The Resource Items located in Oversize Box 6

Items located in Oversize Box 6

Inclusive dates
Papers, 1777-1810, of George Rogers Clark (1752-1818) of Louisville, Kentucky, consisting ofa muster roll of Captain William Croghan's (1744-1822) Company in the 8th Virginia Regiment; the articles of capitulation of Fort Sackville at Vincennes (Indiana) by the British; a notice permitting Reverend Ichabod Camp (1726-1786) to occupy vacant land; bills of exchange from William Shannon and from George Rogers Clark; correspondence concerning a battle with the Shawnee Indians in Ohio, land distribution in Kentucky, and a land warrant for General Friedrich von Steuben (1730-1794); a survey for 1500 acres in in Kentucky; George Rogers Clark's bond for surveyor; a land grant for 12,000 acres in Kentucky to John Crittenden (1750-1806); and an account of George Rogers Clark with Richard Ferguson of Louisville
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Biographical or historical data
George Rogers Clark was born 19 November 1752 in Albemarle County, Virginia, to John Clark (1725-1799) and Ann Rogers Clark (1728-1798). Clark learned surveying from his grandfather in Caroline County, Virginia. He explored down the Ohio and Kanawha Rivers in what is now Kentucky and West Virginia and surveyed farms for settlers arriving in that territory. Clark served as a captain in the Virginia militia during Lord Dunmore's War in 1774, and the next year returned to Kentucky to survey lands for the Ohio Company. When the Revolution began, Clark encouraged Virginia to protect Kentucky from the British and indians. He captured Kaskaskia, Illinois from the British 4 July 1778 and won the allegience of French settlers in Vincennes, Indiana. When the British took Vincennes in October 1778, Clark recaptured it 25 February 1779. He was responsible for the defense of the Northwest Territory during the rest of the American Revolution. After Kentucky troops were defeated at Blue Licks, Kentucky, by the Shawnee 19 August 1782, Clark retaliated with an attack on Chillicothe, Ohio, defeating the Shawnee 4 November 1782. After the American Revolution ended, Clark served on the Board of Commissioners which allotted the lands in Kentucky and the Northwest Territory granted by Virginia to its soldiers. Clark lived the last few years of his life with his sister and her husband outside Louisville, Kentucky, where he died 13 February 1818.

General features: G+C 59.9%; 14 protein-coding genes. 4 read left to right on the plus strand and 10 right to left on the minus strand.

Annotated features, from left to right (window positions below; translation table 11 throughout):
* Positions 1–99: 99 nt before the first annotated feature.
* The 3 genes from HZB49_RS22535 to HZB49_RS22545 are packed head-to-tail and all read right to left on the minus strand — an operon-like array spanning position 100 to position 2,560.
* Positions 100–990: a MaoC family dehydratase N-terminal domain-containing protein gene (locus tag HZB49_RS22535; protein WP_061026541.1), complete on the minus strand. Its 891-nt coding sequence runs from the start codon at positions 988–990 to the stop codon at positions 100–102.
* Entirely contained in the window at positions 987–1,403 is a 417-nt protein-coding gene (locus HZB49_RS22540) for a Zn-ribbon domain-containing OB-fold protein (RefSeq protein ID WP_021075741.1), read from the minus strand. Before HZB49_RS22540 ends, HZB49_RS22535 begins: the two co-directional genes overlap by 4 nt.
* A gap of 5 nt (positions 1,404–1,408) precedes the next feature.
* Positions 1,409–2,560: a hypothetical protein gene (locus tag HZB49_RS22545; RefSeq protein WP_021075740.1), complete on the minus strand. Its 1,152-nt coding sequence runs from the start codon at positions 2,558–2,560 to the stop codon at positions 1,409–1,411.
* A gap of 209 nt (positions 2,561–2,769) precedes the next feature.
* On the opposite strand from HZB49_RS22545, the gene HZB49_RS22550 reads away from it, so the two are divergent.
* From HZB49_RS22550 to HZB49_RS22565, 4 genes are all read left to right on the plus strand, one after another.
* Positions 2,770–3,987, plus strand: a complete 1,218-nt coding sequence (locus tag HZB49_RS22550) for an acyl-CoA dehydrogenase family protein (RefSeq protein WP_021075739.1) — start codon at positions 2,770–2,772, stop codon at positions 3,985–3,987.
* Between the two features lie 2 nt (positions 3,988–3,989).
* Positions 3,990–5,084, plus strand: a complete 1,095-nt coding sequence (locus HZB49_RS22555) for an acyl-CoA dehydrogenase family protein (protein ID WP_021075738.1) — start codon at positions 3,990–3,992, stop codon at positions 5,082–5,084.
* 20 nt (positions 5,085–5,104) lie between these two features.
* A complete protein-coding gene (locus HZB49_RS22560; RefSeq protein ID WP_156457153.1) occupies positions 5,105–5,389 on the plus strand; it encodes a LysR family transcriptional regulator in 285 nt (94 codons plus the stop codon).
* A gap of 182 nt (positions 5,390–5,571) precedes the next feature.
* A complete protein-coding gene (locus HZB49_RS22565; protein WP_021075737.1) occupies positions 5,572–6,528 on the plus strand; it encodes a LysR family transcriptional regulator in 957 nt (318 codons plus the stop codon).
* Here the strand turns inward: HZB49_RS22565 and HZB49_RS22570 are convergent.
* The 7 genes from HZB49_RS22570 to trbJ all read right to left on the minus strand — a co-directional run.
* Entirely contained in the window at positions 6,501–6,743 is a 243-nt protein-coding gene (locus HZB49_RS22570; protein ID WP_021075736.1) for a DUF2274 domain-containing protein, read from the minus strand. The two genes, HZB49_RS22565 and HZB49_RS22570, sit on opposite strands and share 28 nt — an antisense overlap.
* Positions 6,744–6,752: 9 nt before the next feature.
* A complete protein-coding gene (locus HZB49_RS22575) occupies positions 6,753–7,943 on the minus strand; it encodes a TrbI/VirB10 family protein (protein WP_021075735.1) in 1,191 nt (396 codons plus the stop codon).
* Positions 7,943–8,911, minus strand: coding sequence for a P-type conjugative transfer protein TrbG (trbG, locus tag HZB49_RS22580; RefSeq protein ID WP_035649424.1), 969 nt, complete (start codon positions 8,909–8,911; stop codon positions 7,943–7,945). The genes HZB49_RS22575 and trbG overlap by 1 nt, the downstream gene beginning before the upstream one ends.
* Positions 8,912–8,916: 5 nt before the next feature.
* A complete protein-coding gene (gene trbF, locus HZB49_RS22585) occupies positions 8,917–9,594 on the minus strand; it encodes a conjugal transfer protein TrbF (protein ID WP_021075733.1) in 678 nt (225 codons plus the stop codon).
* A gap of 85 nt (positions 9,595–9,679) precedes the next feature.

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Form designation
Items located in Oversize Box 6
Items located in Oversize Box 6
  • The Library of Virginia
Cumulative index finding aids
  • Inventory
  • Inventory
Immediate source of acquisition
Chicago Historical Society
Reproduction note
Photostats (negative).
Type of unit

Library Locations

    • Library of VirginiaBorrow it
      800 East Broad Street, Richmond, VA, 23219, US
      37.5415632 -77.4360805
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